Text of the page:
Why I leave my heart in other countries
Costa Rica, Take Three.
I’m leaving for Costa Rica on Saturday at 6 am. It will be my third trip.
This volcanic mountainous strip of Latin America, with multiple microclimates, is half the size of Virginia. I’ve swum in hot springs there–giant swimming pools of toasty water heated by the volcanic rock somewhere below my paddling feet. But that’s not the draw. (Click here for “Why you should take a non-vacation vacation.”–i.e. last year’s trip.)
I still haven’t seen either coast there, Caribbean or Pacific, even though they are both a few hours from the capital of San Jose. I don’t speak Spanish, and I’m not particularly fond of rain forests. Yes, I’ve been to the rainforest—it’s gorgeous—I’ve seen a couple waterfalls and dart frogs, a sloth, a lot of colorful birds, and those skittish monkeys. Last year, a large green iguana crossed my path.
But I’m not going for the rain forest or the beach.
We work in the real Costa Rica—the non-touristy part. Long van rides. Local produce, beans, and tortillas for lunch. Being amazed at the flavors and praying for my stomach. Always being aware of the nearest bathroom. Hand sanitizer. Hugging strangers. Nodding when you don’t know what someone is saying. Walking. Playing cards till midnight, then crashing in your bed. Typical mission trip stuff.
The van rides take forever, but everyone is talking, laughing, and watching culture through small glass windows: beat-up trucks, wagons, bicycles, and scooters going by in random fashion. Children in school uniforms waving. Chickens scurrying. Dogs rummaging. Villagers loitering. (Click here to read about a mission trip to a Bulgarian ghetto.)
I can’t wait to go back.
Costa Rica is the hub of Latin America—an epicenter for missionaries endeavoring to make the Latino countries prosper spiritually, emotionally, and physically. I’ve made friends there, and I miss them. I’ve worked with children and women there who are learning to heal from a less-than-idyllic life. (Click here to read “I’m not supposed to feel normal.”)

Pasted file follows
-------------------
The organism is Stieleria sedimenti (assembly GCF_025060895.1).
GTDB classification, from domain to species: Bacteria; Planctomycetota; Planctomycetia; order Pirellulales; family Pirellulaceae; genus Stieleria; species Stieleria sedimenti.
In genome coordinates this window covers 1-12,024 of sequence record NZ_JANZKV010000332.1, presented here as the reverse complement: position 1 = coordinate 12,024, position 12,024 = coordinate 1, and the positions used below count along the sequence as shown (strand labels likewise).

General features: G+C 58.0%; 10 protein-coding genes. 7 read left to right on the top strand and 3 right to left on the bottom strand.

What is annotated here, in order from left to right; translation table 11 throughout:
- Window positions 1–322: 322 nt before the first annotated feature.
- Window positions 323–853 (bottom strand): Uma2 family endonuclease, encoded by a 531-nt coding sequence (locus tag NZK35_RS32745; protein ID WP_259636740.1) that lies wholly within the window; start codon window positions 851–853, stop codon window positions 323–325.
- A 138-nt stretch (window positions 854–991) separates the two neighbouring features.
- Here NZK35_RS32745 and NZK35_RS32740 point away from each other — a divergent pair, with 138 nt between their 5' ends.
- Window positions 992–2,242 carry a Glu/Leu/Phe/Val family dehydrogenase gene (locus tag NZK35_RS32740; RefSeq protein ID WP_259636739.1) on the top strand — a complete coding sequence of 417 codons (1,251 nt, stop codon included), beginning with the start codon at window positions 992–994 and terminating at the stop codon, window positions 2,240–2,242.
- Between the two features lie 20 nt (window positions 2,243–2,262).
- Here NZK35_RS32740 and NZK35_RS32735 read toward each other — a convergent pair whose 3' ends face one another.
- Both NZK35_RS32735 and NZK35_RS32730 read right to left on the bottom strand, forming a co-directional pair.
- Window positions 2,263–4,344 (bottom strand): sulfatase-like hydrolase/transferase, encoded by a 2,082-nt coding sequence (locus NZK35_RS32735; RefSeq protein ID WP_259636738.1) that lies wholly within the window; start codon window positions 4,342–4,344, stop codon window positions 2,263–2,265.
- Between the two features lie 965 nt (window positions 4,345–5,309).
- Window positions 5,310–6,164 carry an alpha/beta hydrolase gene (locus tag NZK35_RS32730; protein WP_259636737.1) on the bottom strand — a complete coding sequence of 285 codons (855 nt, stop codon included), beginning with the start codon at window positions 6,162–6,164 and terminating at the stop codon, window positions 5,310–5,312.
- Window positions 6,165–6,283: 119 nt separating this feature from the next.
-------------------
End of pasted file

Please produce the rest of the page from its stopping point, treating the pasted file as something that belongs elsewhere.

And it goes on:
I want to help them.
I’ve decided that small acts of kindness outweigh no acts of kindness.
Costa Rica is doing well by Latino standards—far better than what I’ve seen in Brazil, Mexico, or Cuba, and better than what other teams tell me about Haiti and Guatemala. There are sweet Costa Rican girls and women who are thankful we’re coming. We’re bringing gifts that show them how special they really are. We’ll do teaching, crafts, and presentations that give them tools to protect themselves and encouragement to plan a life of education, self-support, and love. A life without domestic abuse. A life of power and security and faith.
There’s so much to keep me here at home. So many deadlines and to-do lists. But a little country is calling me to a week of serving others and forgetting my million little American priorities promising that my happiness depends on them. (Lying to me.)
I’ll be busy and tired, emotionally and physically. But I’ll be spiritually renewed. And I could use that right now. I could use an air-lift from the pressures that strangle me here. Costa Rica will remind me to hover over my life with a birds-eye view, where nothing is as critical as I think it is and the most important things in life don’t cost time and money. (Click here to read “How compassion wrecks me.”)
I’m going to Costa Rica to protect and recover my heart. Maybe that’s why I left part of my heart there last year.
I’ll be mostly unplugged next week, but I scheduled a blog in my absence. When I get back, I’ll write about Costa Rica, I’m sure. And you’ll see why I leave my heart in other countries. And maybe you’ll want to do the same thing, too. (I highly recommend it.)